Diocesan Administrator Account

Jesus giving himselfFrom the very beginning, the Church has believed and celebrated according to the teaching of Jesus Himself: “Whoever eats my flesh and drinks my blood has eternal life, and I will raise him on the last day. For my flesh is true food, and my blood is true drink. Whoever eats my flesh and drinks my blood remains in me and I in him” (Jn 6:54-56). It is not “ordinary bread and ordinary drink” that we receive in the Eucharist, but the flesh and blood of Christ, who came to nourish and transform us, to restore our relationship to God and to one another.

In the Eucharist, with the eyes of faith we see before us Jesus Christ, who, in the Incarnation became flesh (Jn 1:14) and who in the Paschal Mystery gave Himself for us (Ti 2:14), accepting even death on a cross (Phil 2:8). St. John Chrysostom preached that when you see the Body of Christ “set before you [on the altar], say to yourself: ‘Because of this Body I am no longer earth and ashes, no longer a prisoner, but free: because of this I hope for heaven, and to receive the good things therein, immortal life, the portion of angels, [and closeness] with Christ.’”

How can Jesus Christ be truly present in what still appears to be bread and wine? In the liturgical act known as the epiclesis, the bishop or priest, speaking in the person of Jesus Christ, calls upon the Father to send down his Holy Spirit to change the bread and wine into the Body and Blood of Christ, and this change occurs through the institution narrative, by the power of the words of Christ pronounced by the celebrant.

The reality that, in the Eucharist, bread and wine become the Body and Blood, Soul and Divinity of Christ without ceasing to appear as bread and wine to our five senses is one of the central mysteries of the Catholic faith. This faith is a doorway through which we, like the saints and mystics before us, may enter into a deeper perception of the mercy and love manifested in and through Christ’s sacramental presence in our midst. While one thing is seen with our bodily eyes, another reality is perceived through the eyes of faith. The real, true, and substantial presence of Christ in the Eucharist is the most profound reality of the sacrament. This mysterious change is very appropriately called by the Church transubstantiation.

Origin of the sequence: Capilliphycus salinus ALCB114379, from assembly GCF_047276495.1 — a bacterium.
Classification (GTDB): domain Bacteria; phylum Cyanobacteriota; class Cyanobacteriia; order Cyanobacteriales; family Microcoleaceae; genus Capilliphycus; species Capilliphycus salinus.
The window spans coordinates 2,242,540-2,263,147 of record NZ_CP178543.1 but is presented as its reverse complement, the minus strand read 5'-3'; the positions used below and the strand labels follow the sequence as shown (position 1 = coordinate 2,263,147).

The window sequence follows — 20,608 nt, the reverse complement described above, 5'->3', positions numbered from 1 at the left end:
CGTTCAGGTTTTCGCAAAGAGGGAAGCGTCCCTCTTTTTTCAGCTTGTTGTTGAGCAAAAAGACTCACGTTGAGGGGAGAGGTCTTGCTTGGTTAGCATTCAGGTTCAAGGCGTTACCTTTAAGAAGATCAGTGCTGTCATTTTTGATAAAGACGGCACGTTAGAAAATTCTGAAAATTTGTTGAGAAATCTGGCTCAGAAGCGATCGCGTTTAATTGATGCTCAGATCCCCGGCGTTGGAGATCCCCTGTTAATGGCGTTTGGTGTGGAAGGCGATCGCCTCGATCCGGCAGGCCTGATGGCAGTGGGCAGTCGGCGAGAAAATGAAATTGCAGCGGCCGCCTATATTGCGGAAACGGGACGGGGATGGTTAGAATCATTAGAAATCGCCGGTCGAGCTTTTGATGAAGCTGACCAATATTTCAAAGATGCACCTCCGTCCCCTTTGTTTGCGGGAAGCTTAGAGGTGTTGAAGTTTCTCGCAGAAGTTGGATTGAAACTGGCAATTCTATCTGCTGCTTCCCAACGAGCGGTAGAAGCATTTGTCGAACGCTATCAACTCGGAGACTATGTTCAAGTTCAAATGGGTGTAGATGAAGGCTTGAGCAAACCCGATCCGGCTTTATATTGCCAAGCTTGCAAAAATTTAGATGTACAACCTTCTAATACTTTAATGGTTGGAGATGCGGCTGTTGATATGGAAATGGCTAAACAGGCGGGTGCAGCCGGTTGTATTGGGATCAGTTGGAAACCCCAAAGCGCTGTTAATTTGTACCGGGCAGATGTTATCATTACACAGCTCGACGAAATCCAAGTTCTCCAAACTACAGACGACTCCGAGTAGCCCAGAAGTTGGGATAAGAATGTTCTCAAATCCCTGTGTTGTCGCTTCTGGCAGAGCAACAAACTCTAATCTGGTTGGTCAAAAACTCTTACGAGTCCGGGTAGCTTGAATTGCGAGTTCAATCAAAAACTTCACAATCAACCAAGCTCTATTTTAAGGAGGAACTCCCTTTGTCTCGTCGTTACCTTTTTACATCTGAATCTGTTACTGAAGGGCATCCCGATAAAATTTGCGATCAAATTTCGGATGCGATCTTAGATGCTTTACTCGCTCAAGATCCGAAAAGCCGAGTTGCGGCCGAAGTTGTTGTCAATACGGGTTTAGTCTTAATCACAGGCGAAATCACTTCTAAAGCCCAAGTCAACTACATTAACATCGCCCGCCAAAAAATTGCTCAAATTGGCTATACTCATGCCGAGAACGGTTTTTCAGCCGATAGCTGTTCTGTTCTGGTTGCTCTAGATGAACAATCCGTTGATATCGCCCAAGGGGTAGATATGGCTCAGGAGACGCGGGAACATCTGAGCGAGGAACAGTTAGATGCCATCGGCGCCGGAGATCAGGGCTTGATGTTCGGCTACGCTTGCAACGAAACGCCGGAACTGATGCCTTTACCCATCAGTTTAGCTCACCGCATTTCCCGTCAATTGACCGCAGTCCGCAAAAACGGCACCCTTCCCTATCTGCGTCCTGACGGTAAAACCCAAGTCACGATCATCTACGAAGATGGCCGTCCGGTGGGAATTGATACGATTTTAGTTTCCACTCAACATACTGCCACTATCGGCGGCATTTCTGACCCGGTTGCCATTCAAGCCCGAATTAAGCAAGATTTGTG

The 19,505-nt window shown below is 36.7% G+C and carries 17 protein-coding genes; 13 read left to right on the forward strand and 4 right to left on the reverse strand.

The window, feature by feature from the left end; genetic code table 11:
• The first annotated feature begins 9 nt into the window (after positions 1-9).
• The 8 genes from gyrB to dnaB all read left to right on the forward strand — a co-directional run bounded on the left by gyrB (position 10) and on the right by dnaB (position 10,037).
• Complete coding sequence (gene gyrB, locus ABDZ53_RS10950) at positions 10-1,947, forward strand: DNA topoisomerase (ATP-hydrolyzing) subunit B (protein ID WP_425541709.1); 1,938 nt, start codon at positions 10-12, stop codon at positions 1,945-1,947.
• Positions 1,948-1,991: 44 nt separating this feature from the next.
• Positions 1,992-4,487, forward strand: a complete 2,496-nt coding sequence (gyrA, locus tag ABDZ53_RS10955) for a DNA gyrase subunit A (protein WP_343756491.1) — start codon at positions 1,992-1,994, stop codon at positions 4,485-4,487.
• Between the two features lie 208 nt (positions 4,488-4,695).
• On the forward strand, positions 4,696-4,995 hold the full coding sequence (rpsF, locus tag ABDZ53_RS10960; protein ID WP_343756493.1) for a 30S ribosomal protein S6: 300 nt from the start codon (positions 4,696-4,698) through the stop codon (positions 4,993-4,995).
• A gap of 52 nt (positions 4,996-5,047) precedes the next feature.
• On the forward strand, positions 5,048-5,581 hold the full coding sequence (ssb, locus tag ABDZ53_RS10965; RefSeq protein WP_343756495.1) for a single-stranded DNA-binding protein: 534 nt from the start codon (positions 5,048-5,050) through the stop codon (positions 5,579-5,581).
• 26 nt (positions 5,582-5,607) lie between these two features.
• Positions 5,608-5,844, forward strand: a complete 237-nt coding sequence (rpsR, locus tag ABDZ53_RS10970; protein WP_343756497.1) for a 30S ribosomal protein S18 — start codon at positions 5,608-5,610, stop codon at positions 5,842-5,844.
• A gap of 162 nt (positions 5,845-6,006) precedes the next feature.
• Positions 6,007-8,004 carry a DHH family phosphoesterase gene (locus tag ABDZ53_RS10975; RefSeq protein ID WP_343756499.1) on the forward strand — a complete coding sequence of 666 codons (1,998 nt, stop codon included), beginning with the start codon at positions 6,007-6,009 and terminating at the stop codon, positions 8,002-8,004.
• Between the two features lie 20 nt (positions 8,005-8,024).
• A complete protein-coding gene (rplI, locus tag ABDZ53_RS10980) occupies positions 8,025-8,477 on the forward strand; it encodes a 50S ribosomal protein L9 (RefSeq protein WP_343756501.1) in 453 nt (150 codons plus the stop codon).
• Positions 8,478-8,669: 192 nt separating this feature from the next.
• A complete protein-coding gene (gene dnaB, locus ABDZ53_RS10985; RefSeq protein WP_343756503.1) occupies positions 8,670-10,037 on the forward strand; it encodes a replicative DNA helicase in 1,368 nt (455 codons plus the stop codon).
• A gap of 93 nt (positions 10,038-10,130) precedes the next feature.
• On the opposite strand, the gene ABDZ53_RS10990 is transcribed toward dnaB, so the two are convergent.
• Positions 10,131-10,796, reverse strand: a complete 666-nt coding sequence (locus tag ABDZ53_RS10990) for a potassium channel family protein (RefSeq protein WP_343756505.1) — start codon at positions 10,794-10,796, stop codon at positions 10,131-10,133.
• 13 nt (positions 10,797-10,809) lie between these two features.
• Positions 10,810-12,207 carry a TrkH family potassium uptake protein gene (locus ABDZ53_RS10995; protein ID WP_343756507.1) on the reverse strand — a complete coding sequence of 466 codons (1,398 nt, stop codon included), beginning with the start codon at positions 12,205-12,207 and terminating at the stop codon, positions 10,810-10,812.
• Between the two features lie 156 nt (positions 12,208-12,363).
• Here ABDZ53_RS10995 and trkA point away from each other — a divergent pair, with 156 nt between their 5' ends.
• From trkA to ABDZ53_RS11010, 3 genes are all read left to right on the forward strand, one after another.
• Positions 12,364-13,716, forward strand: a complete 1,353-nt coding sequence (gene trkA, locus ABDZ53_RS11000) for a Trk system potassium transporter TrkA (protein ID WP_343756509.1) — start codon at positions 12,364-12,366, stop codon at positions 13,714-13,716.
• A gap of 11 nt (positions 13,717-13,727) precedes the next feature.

Though Christ is present to us in many ways in the liturgy, including in the assembly gathered, the presiding minister, and the word proclaimed, the Church also clearly affirms that “the mode of Christ’s presence under the Eucharistic species is unique.” As St. Paul VI wrote, “This presence is called ‘real’ not to exclude the idea that the others are ‘real’ too, but rather to indicate presence par excellence, because it is substantial and through it Christ becomes present whole and entire, God and man.” In the sacramental re-presentation of His sacrifice, Christ holds back nothing, offering Himself, whole and entire. The use of the word “substantial” to mark the unique presence of Christ in the Eucharist is intended to convey the totality of the gift He offers to us.

When the Eucharist is distributed and the minister says, “the Body of Christ,” we are to look not simply at what is visible before our eyes, but at what it has become by the words of Christ and the gift of the Holy Spirit — the Body of Christ. The communicant’s response of “Amen” is a profession of faith in the Real Presence of Christ and reflects the intimate personal encounter with him, with His gift of self, that comes through reception of holy Communion.

Taken from The Mystery of Eucharist in the Life of the Church, produced by the United States Conference of Catholic Bishops in 2021

Argentina eucharistic miracle bloody hostResults from miracle are match to another eucharistic miracle hundreds of years earlier


After Mass on Aug. 15, 1996 at a parish in Buenos Aires, Argentina, a woman approached the priest saying that she found a consecrated Host in the church. The priest — following proper procedures in such a case — placed the Host into a glass of water so it would dissolve and put the Host into the tabernacle. Days later, to the priest’s amazement, the Host appeared bloody and had a flesh-like appearance.